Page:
Yes, terriers are persistent….to the nth degree. And those white ones look so innocent….you don’t suspect…..

        Liked by 1 person

    1. Well, true, I didn’t want the Russian or Chinese one, but I believe they are not approved, anyway. I didn’t say much about my Zoom classes, did I? I have three going right now. They’re lifesavers. Without them I think I’d forget how to talk.


  3. Hmm…it didn’t go unnoticed that your post was remarkably devoid of your usual bold, some would say brash, claims about the size and number of tomatoes that you expect to harvest this year. Hedgehogs are well and good but vegetable tales are also good fodder for posting. What is it with your notaires? Are they immune to bribery? It seems reasonably easy to calculate the breakpoint between your incremental tax and utility bills and the amount that should be offered to expedite the paperwork. Probably a cultural thing, eh?


    1. Bribery has been foremost in my mind for several months now. What would we call it? An honorarium? What finally got him moving was a written meltdown, a total flamethrower. I shouldn’t have to go all dominatrix, just to get some paperwork done, but I guess the spike-heeled boots still fit.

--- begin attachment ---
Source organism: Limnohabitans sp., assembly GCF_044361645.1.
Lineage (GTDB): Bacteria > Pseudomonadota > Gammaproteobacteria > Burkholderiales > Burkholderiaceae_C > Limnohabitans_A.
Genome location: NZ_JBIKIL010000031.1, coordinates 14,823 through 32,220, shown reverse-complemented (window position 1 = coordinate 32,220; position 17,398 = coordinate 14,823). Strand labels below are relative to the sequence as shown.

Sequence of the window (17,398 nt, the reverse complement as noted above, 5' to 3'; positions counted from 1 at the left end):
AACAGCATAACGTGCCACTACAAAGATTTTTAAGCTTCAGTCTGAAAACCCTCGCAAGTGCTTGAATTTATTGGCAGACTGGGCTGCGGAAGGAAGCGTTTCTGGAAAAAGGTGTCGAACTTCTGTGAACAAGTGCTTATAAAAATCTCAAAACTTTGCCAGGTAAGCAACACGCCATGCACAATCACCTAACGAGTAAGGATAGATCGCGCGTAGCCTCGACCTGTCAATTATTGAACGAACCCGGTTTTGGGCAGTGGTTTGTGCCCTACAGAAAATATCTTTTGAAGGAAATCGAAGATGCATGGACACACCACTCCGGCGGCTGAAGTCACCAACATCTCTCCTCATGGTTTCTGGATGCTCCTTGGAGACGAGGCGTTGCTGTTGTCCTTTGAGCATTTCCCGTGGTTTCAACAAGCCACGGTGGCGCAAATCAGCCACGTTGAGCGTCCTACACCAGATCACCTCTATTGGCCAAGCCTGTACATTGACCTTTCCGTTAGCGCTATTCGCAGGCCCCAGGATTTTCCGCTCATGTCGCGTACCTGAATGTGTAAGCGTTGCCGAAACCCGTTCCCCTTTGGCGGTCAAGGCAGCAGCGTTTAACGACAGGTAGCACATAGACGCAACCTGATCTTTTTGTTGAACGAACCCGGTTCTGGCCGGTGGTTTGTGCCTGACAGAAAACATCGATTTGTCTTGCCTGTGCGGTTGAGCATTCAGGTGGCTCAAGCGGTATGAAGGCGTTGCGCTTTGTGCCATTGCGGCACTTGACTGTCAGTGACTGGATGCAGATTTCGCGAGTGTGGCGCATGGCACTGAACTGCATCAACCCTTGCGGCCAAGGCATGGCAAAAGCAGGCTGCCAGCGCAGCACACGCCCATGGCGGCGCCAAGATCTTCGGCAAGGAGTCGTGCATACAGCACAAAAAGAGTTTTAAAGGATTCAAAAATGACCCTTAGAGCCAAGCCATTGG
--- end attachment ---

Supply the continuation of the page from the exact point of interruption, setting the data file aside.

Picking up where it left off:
As for the tomatoes, just wait. Bigger and better than ever. Julien has them sequestered in his polytunnel, to be planted out after the last frost, but he assures me they are growing ferociously, alongside their eggplant brethren. It will be the summer of Ooni pizza and homegrown, house-made ratatouille, washed down by the oceans of rosé already in the basement and locally made craft beer on demand. How is that for brash?

      Liked by 1 person

      1. If you really want to sod up your notaire, give his bank details to the next Nigerian high official trying to offload money on you…I did this to the one who tried to stuff me on a house transaction.

        Liked by 1 person

      2. Woah, that sounds too good. Brash away! I forgot about the Ooni and can’t wait to hear a review. I already have all the rats you would ever need for ratatouille (Dad joke!) and some fresh bruschetta would be tasty, too. You may keep your rosé, never was a big fan. But then again, nouveau Beaujolais and Pinot Noir leave me cold too. Craft beer, well now you’re talking my summer beverage language. I’m particularly jealous of all the Belgian brews accessible to you. Good luck with the ‘maters and now I am going off to sulk about getting rejected on my plea to add an Ooni to my outdoor cooking devices collection.